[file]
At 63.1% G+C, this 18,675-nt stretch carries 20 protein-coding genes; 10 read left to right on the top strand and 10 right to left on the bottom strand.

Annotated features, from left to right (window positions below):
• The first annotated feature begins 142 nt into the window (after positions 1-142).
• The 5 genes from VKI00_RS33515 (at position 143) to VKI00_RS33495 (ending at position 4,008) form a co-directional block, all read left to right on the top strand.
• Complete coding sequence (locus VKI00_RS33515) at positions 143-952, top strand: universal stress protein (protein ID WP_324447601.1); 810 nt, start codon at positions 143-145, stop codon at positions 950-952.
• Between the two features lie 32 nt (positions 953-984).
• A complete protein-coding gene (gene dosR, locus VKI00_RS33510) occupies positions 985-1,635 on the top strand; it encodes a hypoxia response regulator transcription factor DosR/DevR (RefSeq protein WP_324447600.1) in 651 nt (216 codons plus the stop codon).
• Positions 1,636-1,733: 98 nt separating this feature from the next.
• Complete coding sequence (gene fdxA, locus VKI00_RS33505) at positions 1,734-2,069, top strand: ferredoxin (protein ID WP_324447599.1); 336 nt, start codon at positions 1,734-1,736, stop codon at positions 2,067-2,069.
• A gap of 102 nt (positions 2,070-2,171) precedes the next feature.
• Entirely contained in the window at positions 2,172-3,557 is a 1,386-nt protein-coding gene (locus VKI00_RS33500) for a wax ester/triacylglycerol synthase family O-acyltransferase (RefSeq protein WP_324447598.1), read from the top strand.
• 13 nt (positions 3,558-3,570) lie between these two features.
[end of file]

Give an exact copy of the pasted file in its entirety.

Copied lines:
At 63.1% G+C, this 18,675-nt stretch carries 20 protein-coding genes; 10 read left to right on the top strand and 10 right to left on the bottom strand.

Annotated features, from left to right (window positions below):
• The first annotated feature begins 142 nt into the window (after positions 1-142).
• The 5 genes from VKI00_RS33515 (at position 143) to VKI00_RS33495 (ending at position 4,008) form a co-directional block, all read left to right on the top strand.
• Complete coding sequence (locus VKI00_RS33515) at positions 143-952, top strand: universal stress protein (protein ID WP_324447601.1); 810 nt, start codon at positions 143-145, stop codon at positions 950-952.
• Between the two features lie 32 nt (positions 953-984).
• A complete protein-coding gene (gene dosR, locus VKI00_RS33510) occupies positions 985-1,635 on the top strand; it encodes a hypoxia response regulator transcription factor DosR/DevR (RefSeq protein WP_324447600.1) in 651 nt (216 codons plus the stop codon).
• Positions 1,636-1,733: 98 nt separating this feature from the next.
• Complete coding sequence (gene fdxA, locus VKI00_RS33505) at positions 1,734-2,069, top strand: ferredoxin (protein ID WP_324447599.1); 336 nt, start codon at positions 1,734-1,736, stop codon at positions 2,067-2,069.
• A gap of 102 nt (positions 2,070-2,171) precedes the next feature.
• Entirely contained in the window at positions 2,172-3,557 is a 1,386-nt protein-coding gene (locus VKI00_RS33500) for a wax ester/triacylglycerol synthase family O-acyltransferase (RefSeq protein WP_324447598.1), read from the top strand.
• 13 nt (positions 3,558-3,570) lie between these two features.